In a conventional museum or gallery, a relational artist may catalyze a social event or environment in which people participate as a way to provoke visitors to learn about relationships as they engage with the artist/performer or avoid her. They will undoubtedly talk more amongst themselves than they would in a conventional exhibit. How does the emotional tenor of the museum or art gallery change? Form, in these instances, is defined as “lasting encounter.” Images take their power from people and phenomena they link to.
In a museum that commemorates a significant historical event – a memorial museum – people are brought together so they can encounter others’ perspectives not for shock value, but with the hope that the museum can aid in fostering understanding even between antagonistic groups. Exhibition designers aim to make visitors care about the curator-assembled narratives and materials. They do so in how they display historical artifacts, film footage, audio recordings, or the names, images and photos of those who died. While standing in the spaces provided by the museum, visitors are encouraged to reflect on the meanings they have attributed to the events being commemorated, and to consider new perspectives; at the same time, they are encouraged to notice the reactions of other visitors.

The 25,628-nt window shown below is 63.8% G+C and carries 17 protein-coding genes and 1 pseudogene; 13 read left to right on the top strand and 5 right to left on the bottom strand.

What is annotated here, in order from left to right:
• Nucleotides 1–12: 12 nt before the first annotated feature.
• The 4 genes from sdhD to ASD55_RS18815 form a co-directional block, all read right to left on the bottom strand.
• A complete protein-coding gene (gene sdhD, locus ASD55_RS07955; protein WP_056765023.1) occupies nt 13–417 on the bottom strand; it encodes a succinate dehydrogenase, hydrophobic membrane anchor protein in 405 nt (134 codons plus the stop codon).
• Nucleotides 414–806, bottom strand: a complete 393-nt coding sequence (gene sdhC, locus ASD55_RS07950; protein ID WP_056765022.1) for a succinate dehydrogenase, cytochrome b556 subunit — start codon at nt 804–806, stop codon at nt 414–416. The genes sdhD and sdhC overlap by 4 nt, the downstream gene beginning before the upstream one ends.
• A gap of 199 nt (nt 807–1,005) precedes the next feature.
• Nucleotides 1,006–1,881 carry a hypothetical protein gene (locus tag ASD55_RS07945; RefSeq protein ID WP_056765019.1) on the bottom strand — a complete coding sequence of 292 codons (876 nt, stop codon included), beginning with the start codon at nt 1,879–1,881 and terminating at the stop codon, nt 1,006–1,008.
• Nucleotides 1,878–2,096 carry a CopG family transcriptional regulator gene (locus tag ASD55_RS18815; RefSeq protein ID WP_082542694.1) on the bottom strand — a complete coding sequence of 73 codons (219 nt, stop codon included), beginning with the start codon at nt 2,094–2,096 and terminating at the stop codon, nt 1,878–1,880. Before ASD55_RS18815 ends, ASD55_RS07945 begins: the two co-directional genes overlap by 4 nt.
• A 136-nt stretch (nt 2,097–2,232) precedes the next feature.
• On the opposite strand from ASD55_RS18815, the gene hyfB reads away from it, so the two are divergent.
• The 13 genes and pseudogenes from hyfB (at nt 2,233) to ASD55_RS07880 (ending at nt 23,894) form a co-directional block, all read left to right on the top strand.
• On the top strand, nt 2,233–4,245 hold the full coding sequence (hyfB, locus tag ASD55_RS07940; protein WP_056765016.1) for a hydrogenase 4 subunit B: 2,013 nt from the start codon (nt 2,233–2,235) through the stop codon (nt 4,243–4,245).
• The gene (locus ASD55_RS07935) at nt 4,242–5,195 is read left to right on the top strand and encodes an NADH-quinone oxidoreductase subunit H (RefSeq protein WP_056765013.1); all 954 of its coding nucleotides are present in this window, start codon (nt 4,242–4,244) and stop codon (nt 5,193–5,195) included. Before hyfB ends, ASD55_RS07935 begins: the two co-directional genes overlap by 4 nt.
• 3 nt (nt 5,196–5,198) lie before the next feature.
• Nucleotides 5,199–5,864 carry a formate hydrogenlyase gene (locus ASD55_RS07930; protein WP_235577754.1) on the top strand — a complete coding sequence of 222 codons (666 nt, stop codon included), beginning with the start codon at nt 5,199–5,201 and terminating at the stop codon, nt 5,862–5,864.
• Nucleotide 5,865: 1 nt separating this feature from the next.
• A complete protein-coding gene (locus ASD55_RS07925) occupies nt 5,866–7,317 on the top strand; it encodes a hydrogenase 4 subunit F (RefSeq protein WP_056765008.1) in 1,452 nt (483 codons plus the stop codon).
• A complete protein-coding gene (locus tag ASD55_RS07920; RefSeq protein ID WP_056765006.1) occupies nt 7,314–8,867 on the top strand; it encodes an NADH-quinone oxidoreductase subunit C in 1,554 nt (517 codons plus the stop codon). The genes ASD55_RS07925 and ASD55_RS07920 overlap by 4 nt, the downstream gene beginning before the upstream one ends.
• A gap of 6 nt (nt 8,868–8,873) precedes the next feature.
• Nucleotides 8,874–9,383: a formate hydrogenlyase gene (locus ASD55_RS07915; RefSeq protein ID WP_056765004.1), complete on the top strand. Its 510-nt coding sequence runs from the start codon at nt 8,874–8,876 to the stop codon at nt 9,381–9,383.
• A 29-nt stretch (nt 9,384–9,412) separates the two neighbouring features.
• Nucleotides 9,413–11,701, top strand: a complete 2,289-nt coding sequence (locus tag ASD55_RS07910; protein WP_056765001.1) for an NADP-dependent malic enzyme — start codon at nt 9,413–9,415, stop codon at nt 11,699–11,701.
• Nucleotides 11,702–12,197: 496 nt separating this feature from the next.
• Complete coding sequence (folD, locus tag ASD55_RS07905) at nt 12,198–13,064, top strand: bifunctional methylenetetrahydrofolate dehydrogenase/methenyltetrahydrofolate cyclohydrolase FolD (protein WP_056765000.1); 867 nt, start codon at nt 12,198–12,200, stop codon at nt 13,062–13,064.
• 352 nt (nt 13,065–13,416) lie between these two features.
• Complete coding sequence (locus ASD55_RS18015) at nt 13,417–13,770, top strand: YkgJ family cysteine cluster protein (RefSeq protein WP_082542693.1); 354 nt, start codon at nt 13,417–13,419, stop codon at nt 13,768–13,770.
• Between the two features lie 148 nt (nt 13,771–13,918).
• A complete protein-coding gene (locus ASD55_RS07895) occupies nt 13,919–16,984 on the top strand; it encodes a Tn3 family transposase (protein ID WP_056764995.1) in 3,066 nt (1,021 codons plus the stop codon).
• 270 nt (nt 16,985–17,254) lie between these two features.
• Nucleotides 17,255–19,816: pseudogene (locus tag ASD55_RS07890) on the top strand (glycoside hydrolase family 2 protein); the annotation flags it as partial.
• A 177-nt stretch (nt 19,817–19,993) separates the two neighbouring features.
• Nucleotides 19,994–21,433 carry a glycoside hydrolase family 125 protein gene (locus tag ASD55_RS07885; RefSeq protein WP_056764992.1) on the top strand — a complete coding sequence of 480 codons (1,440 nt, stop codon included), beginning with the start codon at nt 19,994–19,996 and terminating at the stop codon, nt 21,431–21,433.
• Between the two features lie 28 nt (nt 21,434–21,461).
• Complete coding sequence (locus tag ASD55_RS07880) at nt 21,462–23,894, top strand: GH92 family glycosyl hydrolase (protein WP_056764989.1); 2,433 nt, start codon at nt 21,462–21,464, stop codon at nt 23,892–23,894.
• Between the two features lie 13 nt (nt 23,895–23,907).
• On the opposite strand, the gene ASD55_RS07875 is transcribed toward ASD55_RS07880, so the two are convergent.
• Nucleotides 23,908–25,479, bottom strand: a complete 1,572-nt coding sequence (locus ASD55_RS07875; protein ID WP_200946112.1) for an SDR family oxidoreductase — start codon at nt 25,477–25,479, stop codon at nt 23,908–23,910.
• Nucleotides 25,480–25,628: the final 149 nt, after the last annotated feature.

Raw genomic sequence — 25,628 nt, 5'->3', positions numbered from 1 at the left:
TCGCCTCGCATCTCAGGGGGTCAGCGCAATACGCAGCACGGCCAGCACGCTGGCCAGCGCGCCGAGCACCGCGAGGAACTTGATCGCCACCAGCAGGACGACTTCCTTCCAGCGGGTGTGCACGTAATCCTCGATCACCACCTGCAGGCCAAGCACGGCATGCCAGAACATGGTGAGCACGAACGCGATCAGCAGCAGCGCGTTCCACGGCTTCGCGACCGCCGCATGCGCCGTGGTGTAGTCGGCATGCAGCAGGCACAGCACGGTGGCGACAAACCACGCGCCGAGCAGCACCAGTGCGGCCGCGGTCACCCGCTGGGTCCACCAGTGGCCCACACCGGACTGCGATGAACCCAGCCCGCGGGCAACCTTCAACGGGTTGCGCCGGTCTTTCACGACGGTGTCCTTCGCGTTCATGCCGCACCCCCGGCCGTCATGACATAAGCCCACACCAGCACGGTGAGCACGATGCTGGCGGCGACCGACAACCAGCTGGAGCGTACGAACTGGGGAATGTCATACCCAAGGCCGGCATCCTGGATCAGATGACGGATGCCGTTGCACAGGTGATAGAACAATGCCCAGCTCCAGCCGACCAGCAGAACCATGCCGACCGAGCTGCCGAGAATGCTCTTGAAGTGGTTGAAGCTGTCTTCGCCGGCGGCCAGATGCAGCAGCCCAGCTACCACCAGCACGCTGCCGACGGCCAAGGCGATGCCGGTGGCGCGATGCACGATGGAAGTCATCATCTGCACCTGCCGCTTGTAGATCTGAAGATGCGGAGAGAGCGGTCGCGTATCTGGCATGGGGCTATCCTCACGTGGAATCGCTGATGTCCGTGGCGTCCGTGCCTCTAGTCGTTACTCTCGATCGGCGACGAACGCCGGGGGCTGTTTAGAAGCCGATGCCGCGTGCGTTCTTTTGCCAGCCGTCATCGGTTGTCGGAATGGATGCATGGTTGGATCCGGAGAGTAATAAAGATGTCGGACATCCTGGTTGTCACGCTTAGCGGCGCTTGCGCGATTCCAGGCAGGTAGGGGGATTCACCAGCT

While art and design are quite different things, they share a use of visual, auditory, rhythmic, and spatial dimensions to symbolize emotional experience. Like art, design is in the eye of both the beholder and the design/curatorial teams which constitute, together with the visitors, an intersubjective unit. Furthermore, both occupy the realm of culture.
Cultural experience, according to psychoanalyst D. W. Winnicott (1991) grows out of the ability to play and to create potential space. He viewed what he termed “the abstractions of politics and economics and philosophy and culture” (p.138) as belonging to this third area of experience, the intersubjectivity beyond dependence and independence.
This third zone is the crucible for the arousal-modulating state management that takes place between mother and infant, according to infant researcher Daniel Stern (2010). Reciprocal state-sharing and affect attunement constitute for him not just nascent relationships but also developing aesthetic forms. Matching vitality forms with an Other creates what Stern calls “a running dialogue” with that person’s other emotional behaviors. (Mother, for instance, can become angry gradually – in a slow boil – or suddenly – in an explosion of frustration.) The same mechanisms that shape our experience of arousal in infancy underpin the temporal arts of music, dance, cinema, and theater.
Because arousal switches on thought, emotion, perception, and movement, it is what animates our life experience. Arousal creates the force, timing, shape, and directional intent of movement. Together, these emergent properties enhance perceptual experience and stimulate spontaneous interaction. They also move us to respond to the arts. So learning others’ emotional meanings through being exposed to their artistic forms could help us predict their behavior, diminishing mistrust.